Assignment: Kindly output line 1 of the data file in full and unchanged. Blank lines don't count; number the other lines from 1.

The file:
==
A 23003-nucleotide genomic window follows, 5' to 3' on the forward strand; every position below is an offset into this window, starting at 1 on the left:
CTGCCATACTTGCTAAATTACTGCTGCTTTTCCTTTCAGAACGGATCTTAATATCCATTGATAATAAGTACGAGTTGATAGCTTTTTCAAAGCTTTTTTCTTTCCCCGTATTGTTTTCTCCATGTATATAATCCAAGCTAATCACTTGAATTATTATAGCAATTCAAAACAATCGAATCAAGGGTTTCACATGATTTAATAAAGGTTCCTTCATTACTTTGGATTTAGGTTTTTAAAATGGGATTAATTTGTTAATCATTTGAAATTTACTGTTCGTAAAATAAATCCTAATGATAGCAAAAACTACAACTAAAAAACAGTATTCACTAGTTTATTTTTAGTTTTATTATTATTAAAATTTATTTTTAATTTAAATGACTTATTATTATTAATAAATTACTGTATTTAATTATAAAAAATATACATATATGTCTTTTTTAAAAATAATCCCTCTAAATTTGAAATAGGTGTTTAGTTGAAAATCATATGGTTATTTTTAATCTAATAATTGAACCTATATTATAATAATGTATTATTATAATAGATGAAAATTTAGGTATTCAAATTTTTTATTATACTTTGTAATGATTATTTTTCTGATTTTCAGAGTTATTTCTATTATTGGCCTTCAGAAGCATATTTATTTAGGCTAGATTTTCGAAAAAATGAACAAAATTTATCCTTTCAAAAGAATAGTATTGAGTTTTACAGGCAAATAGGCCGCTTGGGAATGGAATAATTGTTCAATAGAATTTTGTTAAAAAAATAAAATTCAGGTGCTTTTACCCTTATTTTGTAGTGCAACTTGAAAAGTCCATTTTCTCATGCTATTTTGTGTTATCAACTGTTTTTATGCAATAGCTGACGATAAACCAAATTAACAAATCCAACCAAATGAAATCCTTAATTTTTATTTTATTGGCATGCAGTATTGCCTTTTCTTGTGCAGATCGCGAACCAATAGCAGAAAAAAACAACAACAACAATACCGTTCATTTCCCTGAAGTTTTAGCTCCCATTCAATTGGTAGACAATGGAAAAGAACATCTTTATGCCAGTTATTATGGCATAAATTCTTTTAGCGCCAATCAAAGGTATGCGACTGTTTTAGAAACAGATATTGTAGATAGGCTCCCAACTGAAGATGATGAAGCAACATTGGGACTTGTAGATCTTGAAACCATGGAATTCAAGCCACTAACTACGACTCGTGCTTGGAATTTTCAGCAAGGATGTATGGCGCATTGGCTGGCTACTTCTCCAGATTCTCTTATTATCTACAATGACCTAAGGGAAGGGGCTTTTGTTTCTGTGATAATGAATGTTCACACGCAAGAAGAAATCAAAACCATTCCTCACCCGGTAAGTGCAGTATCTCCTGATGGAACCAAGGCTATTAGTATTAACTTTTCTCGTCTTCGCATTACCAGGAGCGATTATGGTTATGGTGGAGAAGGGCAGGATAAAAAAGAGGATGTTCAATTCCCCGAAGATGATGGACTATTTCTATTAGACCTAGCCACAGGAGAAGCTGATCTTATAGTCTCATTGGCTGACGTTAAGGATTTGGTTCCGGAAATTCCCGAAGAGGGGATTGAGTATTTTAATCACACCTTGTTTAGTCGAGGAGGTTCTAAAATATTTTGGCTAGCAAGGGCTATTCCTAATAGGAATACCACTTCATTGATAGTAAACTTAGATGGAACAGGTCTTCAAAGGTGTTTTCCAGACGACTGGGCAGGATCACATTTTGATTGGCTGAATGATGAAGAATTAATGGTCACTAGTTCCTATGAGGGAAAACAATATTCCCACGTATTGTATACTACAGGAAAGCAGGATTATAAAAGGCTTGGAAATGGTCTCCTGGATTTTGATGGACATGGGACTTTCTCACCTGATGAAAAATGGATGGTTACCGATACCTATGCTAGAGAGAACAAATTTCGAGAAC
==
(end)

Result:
A 23003-nucleotide genomic window follows, 5' to 3' on the forward strand; every position below is an offset into this window, starting at 1 on the left: